Saturday, March 2, 2024

Where there’s a Wilf, there’s a way: but not with Arsenal’s budget

I think everyone understood that failure to qualify for the Champions League next season was going to have an effect on our transfer budget this summer. Despite Raul Sanllehi saying that even if that occurred it wouldn’t cause us too many issues in terms of our targets, we got information yesterday that completely contradicts that.

According to David Ornstein, we were/are very keen on Wilfried Zaha, and he ‘favours’ a move to us, but due to the fact our total transfer budget is around £45m – that’s what we have to spend on fees and wages, by the way – it makes a deal very unlikely. The only way we could make it happen is to augment that budget via sales, and of the players we want to leave, few have the kind of value that would make up the shortfall.

Crystal Palace have a price-tag of around £80m on him anyway, so I don’t even think if we did sell someone we’d be prepared to pay it – and I’m not sure he’s worth anything close to that anyway. They’re about to become flush with cash from the Aaron Wan-Bissaka deal, so that makes it even more difficult. With so much to do, the idea of Arsenal spending that much on one player is frankly absurd, but this is the impact of our dismal end to the last Premier League campaign and getting battered in the Europa League final. Another season of Europa League equals another season of Europa League money.

The more I reflect on the way our season ended, the worse it feels. Time heals all wounds apparently, but it still stings because it was an absolute stinker. You look at those fixtures and those results … ugh … then that performance in a final … hot garbage. Sorry to bring it up again, but I’m a bit surprised/worried at the apathetic reaction to it. I’m not saying we should be out with the flaming torches and pitchforks, but those involved have had a pretty easy ride, all things considered.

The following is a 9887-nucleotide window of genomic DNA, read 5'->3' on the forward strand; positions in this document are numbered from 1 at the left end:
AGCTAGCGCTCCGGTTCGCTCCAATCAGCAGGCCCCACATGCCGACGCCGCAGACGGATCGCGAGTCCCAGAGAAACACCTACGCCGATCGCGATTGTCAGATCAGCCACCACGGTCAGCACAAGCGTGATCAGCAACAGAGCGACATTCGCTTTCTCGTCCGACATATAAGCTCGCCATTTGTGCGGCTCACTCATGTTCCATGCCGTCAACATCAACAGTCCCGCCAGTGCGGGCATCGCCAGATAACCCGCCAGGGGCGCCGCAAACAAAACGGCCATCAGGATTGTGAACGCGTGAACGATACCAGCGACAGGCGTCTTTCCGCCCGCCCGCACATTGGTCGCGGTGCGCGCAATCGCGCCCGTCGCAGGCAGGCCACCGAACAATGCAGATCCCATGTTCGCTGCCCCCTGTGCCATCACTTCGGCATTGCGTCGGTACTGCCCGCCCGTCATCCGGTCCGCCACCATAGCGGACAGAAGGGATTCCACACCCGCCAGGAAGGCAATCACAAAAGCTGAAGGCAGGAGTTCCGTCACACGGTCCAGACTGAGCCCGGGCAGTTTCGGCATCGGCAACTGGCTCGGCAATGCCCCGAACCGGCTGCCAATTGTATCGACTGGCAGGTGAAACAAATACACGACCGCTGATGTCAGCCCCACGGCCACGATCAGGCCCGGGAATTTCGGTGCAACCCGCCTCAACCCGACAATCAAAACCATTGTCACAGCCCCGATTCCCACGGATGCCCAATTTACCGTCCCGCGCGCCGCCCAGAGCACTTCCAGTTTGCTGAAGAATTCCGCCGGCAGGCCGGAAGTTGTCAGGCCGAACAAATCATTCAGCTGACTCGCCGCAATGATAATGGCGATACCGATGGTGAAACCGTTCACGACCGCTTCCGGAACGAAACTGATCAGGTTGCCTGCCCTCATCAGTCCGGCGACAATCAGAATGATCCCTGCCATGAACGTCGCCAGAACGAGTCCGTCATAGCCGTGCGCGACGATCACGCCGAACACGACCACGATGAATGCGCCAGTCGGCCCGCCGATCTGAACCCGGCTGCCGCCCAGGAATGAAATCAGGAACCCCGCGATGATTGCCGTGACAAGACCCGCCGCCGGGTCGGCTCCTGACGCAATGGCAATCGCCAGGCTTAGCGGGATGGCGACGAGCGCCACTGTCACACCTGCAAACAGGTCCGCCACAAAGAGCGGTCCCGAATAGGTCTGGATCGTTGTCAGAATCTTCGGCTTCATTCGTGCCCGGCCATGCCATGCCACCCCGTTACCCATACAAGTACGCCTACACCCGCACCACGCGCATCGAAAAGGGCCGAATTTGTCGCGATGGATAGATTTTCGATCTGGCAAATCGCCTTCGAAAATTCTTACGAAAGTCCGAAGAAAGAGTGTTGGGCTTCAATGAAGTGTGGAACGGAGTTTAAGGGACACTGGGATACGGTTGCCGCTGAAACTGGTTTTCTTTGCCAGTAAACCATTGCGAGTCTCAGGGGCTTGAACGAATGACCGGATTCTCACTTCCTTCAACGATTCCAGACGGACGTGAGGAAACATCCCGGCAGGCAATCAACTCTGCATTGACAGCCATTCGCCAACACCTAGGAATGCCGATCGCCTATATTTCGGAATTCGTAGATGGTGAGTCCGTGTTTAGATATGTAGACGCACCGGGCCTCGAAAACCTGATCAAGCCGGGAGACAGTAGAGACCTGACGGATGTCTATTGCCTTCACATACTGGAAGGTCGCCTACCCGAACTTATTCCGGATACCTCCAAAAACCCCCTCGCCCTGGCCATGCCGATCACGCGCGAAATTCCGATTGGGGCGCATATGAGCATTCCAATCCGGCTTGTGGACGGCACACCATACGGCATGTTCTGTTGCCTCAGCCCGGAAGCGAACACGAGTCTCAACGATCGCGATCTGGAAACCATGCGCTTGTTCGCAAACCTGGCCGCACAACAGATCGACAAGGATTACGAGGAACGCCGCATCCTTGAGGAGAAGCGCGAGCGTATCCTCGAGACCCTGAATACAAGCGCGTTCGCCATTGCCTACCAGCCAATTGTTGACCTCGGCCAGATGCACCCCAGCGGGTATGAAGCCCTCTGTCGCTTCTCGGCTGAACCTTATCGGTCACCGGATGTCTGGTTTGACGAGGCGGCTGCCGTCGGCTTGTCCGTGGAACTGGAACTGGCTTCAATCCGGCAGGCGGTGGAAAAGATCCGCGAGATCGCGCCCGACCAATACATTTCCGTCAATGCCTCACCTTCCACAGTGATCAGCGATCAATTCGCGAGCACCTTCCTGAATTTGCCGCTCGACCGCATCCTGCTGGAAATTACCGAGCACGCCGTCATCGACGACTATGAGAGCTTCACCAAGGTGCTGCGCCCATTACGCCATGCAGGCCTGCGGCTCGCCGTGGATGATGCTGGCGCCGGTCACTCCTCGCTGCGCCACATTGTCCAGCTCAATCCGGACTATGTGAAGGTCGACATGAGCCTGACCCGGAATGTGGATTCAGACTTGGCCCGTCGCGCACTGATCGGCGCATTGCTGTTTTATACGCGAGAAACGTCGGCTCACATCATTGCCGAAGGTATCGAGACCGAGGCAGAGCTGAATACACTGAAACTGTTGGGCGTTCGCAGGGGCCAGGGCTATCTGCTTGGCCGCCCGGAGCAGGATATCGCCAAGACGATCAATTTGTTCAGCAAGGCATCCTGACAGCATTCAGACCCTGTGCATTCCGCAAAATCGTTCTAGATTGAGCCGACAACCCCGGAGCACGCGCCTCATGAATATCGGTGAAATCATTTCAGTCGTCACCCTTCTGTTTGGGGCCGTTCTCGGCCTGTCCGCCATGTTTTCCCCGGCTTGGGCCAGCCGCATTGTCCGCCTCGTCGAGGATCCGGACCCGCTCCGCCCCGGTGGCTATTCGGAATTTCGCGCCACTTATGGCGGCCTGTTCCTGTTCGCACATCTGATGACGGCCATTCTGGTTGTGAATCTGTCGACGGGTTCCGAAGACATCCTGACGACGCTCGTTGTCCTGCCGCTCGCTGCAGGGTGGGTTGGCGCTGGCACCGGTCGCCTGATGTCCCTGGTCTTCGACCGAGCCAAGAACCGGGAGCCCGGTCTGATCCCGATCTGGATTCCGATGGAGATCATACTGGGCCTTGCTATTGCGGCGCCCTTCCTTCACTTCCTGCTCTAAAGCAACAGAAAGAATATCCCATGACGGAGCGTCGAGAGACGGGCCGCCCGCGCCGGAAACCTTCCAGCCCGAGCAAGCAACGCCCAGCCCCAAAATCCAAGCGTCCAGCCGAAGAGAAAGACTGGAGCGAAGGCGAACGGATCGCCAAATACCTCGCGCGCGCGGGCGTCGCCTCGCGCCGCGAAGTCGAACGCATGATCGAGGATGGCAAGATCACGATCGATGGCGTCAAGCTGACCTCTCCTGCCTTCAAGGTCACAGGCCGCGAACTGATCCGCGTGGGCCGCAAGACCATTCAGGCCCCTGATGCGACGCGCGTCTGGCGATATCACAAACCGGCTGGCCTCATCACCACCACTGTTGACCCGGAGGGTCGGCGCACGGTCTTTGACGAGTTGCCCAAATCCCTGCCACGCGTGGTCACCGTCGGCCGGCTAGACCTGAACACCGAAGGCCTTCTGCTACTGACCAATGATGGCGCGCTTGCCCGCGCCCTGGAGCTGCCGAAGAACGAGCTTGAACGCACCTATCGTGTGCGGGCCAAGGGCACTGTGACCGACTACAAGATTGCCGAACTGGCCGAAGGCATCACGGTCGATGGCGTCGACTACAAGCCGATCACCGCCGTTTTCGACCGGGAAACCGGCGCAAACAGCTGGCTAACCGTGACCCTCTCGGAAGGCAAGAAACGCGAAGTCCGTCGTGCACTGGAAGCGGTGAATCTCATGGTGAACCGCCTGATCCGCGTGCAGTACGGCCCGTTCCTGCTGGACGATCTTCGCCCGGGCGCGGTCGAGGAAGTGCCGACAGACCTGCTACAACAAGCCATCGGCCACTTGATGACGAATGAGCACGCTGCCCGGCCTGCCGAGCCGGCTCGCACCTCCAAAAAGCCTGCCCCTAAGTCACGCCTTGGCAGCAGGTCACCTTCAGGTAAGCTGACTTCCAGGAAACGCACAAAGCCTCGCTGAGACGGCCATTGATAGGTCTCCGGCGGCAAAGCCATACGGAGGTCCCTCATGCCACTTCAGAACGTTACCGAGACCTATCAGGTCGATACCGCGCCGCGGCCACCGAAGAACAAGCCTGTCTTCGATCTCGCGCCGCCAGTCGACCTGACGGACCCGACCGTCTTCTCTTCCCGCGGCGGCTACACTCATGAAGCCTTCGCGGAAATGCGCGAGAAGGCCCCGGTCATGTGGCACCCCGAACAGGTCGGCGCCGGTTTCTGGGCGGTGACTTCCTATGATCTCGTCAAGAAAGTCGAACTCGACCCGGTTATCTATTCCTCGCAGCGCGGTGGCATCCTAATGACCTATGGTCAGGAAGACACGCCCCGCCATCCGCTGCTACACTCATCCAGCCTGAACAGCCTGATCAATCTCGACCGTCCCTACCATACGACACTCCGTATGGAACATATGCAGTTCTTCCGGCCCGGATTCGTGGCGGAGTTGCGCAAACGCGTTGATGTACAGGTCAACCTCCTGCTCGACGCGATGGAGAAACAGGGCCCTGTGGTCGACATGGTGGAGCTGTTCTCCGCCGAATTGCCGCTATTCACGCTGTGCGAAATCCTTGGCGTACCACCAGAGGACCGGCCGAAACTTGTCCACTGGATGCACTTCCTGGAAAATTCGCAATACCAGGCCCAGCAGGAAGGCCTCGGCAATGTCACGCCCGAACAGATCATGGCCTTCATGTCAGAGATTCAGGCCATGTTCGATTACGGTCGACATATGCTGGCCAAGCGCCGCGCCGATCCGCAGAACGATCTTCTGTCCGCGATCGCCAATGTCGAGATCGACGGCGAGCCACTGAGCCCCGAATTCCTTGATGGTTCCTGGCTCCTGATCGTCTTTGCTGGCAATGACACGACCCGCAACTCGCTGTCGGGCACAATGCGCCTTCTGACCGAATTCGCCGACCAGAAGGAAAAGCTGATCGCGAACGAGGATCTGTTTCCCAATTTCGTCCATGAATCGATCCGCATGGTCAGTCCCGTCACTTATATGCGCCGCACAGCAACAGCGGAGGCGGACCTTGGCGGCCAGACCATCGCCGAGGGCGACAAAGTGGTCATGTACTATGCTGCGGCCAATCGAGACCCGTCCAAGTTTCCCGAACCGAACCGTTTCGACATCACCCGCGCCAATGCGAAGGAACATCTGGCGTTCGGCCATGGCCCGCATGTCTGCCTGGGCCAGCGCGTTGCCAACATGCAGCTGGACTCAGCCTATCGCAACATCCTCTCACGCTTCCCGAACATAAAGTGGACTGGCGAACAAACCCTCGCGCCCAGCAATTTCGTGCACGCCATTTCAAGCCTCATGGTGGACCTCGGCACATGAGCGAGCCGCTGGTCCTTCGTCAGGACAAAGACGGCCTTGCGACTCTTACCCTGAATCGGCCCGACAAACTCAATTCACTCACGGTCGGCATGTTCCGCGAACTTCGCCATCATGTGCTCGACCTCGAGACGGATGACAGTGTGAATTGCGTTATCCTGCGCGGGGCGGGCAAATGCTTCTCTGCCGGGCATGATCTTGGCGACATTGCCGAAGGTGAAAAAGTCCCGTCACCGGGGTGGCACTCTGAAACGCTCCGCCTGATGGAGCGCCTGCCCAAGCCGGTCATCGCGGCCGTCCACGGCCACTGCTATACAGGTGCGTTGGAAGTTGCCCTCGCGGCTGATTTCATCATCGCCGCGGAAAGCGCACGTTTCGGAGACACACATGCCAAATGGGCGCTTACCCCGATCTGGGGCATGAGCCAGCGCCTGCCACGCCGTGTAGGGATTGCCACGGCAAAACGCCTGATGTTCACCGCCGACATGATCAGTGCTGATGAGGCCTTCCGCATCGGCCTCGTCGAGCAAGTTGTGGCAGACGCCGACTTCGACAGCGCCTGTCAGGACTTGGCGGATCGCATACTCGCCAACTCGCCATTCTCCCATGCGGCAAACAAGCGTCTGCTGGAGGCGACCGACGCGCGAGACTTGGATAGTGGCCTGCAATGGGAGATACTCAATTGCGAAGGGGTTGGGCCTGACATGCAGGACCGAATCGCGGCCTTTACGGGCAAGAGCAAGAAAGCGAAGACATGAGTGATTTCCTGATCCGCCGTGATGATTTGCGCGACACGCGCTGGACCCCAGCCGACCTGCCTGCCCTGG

At times when I think about this summer I feel like Arsenal need a transfer miracle. Someone to come along and give us some money for Shkodran Mustafi so we can re-invest in a better defender next season. Someone to take Mesut Ozil and Henrikh Mkhitaryan’s £550,000 a week off the wage bill so we can free ourselves from the financial shackles these two under-performing players have us in. Someone in this recruitment set-up with talent and vision who can help identify and bring in good players next season.

There seems to be this assumption that we’re heading down a path that won’t see us improve for a long time – and believe me, I understand that. I see the problems and the difficulties, and as yet we have no real knowledge if the people running the football side of this club are any good. Yet even so, I also don’t think it’s impossible to improve us next season. With the right will and ambition we could do good business in the market this summer, take advantage of Chelsea’s need to rebuild (with a transfer ban to contend with too) and Man Utd’s problems too. At the very least we could make some incremental progress and given we missed out on top four by a single point last season that might be enough to change our trajectory.